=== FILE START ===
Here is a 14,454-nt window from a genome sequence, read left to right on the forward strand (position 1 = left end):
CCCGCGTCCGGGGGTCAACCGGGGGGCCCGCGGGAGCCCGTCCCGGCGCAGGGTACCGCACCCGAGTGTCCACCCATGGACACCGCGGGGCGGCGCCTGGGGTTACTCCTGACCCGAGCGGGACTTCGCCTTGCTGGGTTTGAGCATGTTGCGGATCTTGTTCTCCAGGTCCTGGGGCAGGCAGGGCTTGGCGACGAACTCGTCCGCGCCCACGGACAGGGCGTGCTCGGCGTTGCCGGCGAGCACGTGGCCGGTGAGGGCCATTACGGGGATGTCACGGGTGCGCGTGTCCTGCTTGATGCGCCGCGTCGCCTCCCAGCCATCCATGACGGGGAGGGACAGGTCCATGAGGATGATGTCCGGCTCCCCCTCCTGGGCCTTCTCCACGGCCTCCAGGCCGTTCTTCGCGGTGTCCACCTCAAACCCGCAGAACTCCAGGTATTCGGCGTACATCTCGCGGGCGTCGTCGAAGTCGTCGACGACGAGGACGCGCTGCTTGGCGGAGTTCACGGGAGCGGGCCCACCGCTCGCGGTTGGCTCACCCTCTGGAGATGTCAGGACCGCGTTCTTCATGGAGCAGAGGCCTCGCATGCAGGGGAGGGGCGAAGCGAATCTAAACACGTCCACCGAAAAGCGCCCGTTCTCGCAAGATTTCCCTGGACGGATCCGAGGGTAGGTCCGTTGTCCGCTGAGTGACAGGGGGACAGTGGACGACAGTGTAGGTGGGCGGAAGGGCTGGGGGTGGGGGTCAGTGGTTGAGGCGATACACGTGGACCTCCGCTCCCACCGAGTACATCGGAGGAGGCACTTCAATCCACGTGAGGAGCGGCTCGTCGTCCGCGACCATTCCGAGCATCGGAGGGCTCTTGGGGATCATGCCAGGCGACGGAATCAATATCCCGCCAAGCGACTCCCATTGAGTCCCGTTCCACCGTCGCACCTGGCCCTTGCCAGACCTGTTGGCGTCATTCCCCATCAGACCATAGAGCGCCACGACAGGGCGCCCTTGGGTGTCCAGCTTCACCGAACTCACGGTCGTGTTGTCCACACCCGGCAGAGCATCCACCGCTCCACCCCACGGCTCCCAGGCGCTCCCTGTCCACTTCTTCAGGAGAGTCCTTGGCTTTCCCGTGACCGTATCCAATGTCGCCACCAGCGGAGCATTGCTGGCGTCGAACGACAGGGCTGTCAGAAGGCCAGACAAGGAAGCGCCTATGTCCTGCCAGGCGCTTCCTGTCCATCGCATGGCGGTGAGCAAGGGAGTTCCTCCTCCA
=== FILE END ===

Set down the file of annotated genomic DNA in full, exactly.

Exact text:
Here is a 14,454-nt window from a genome sequence, read left to right on the forward strand (position 1 = left end):
CCCGCGTCCGGGGGTCAACCGGGGGGCCCGCGGGAGCCCGTCCCGGCGCAGGGTACCGCACCCGAGTGTCCACCCATGGACACCGCGGGGCGGCGCCTGGGGTTACTCCTGACCCGAGCGGGACTTCGCCTTGCTGGGTTTGAGCATGTTGCGGATCTTGTTCTCCAGGTCCTGGGGCAGGCAGGGCTTGGCGACGAACTCGTCCGCGCCCACGGACAGGGCGTGCTCGGCGTTGCCGGCGAGCACGTGGCCGGTGAGGGCCATTACGGGGATGTCACGGGTGCGCGTGTCCTGCTTGATGCGCCGCGTCGCCTCCCAGCCATCCATGACGGGGAGGGACAGGTCCATGAGGATGATGTCCGGCTCCCCCTCCTGGGCCTTCTCCACGGCCTCCAGGCCGTTCTTCGCGGTGTCCACCTCAAACCCGCAGAACTCCAGGTATTCGGCGTACATCTCGCGGGCGTCGTCGAAGTCGTCGACGACGAGGACGCGCTGCTTGGCGGAGTTCACGGGAGCGGGCCCACCGCTCGCGGTTGGCTCACCCTCTGGAGATGTCAGGACCGCGTTCTTCATGGAGCAGAGGCCTCGCATGCAGGGGAGGGGCGAAGCGAATCTAAACACGTCCACCGAAAAGCGCCCGTTCTCGCAAGATTTCCCTGGACGGATCCGAGGGTAGGTCCGTTGTCCGCTGAGTGACAGGGGGACAGTGGACGACAGTGTAGGTGGGCGGAAGGGCTGGGGGTGGGGGTCAGTGGTTGAGGCGATACACGTGGACCTCCGCTCCCACCGAGTACATCGGAGGAGGCACTTCAATCCACGTGAGGAGCGGCTCGTCGTCCGCGACCATTCCGAGCATCGGAGGGCTCTTGGGGATCATGCCAGGCGACGGAATCAATATCCCGCCAAGCGACTCCCATTGAGTCCCGTTCCACCGTCGCACCTGGCCCTTGCCAGACCTGTTGGCGTCATTCCCCATCAGACCATAGAGCGCCACGACAGGGCGCCCTTGGGTGTCCAGCTTCACCGAACTCACGGTCGTGTTGTCCACACCCGGCAGAGCATCCACCGCTCCACCCCACGGCTCCCAGGCGCTCCCTGTCCACTTCTTCAGGAGAGTCCTTGGCTTTCCCGTGACCGTATCCAATGTCGCCACCAGCGGAGCATTGCTGGCGTCGAACGACAGGGCTGTCAGAAGGCCAGACAAGGAAGCGCCTATGTCCTGCCAGGCGCTTCCTGTCCATCGCATGGCGGTGAGCAAGGGAGTTCCTCCTCCA